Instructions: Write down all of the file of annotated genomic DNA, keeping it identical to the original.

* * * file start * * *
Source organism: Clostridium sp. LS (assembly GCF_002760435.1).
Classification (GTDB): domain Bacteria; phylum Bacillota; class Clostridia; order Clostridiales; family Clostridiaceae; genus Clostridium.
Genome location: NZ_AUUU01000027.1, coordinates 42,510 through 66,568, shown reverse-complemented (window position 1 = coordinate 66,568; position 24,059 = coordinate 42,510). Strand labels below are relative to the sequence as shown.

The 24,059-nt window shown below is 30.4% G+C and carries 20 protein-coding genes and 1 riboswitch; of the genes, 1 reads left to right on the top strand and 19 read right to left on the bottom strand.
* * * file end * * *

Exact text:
Source organism: Clostridium sp. LS (assembly GCF_002760435.1).
Classification (GTDB): domain Bacteria; phylum Bacillota; class Clostridia; order Clostridiales; family Clostridiaceae; genus Clostridium.
Genome location: NZ_AUUU01000027.1, coordinates 42,510 through 66,568, shown reverse-complemented (window position 1 = coordinate 66,568; position 24,059 = coordinate 42,510). Strand labels below are relative to the sequence as shown.

The 24,059-nt window shown below is 30.4% G+C and carries 20 protein-coding genes and 1 riboswitch; of the genes, 1 reads left to right on the top strand and 19 read right to left on the bottom strand.